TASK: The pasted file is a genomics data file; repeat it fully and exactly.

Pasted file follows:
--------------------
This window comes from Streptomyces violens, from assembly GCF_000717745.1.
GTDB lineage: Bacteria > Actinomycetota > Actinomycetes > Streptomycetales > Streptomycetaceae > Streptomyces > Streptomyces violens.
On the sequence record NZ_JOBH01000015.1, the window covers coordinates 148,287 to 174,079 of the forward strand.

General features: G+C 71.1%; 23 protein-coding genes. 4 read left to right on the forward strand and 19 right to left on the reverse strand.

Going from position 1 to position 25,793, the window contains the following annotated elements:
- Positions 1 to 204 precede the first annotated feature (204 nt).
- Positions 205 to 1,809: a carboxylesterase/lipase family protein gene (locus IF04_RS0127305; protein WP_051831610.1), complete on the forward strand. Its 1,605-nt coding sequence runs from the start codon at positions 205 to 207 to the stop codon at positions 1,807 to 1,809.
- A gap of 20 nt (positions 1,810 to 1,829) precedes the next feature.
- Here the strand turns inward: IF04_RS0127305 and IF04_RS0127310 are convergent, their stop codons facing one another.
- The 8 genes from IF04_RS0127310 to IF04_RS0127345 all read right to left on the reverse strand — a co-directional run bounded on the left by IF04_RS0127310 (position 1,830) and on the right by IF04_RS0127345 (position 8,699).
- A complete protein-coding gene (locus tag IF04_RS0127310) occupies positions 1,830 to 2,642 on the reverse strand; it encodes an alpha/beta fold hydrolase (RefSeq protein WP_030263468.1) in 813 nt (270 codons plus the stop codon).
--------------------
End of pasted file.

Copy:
This window comes from Streptomyces violens, from assembly GCF_000717745.1.
GTDB lineage: Bacteria > Actinomycetota > Actinomycetes > Streptomycetales > Streptomycetaceae > Streptomyces > Streptomyces violens.
On the sequence record NZ_JOBH01000015.1, the window covers coordinates 148,287 to 174,079 of the forward strand.

General features: G+C 71.1%; 23 protein-coding genes. 4 read left to right on the forward strand and 19 right to left on the reverse strand.

Going from position 1 to position 25,793, the window contains the following annotated elements:
- Positions 1 to 204 precede the first annotated feature (204 nt).
- Positions 205 to 1,809: a carboxylesterase/lipase family protein gene (locus IF04_RS0127305; protein WP_051831610.1), complete on the forward strand. Its 1,605-nt coding sequence runs from the start codon at positions 205 to 207 to the stop codon at positions 1,807 to 1,809.
- A gap of 20 nt (positions 1,810 to 1,829) precedes the next feature.
- Here the strand turns inward: IF04_RS0127305 and IF04_RS0127310 are convergent, their stop codons facing one another.
- The 8 genes from IF04_RS0127310 to IF04_RS0127345 all read right to left on the reverse strand — a co-directional run bounded on the left by IF04_RS0127310 (position 1,830) and on the right by IF04_RS0127345 (position 8,699).
- A complete protein-coding gene (locus tag IF04_RS0127310) occupies positions 1,830 to 2,642 on the reverse strand; it encodes an alpha/beta fold hydrolase (RefSeq protein WP_030263468.1) in 813 nt (270 codons plus the stop codon).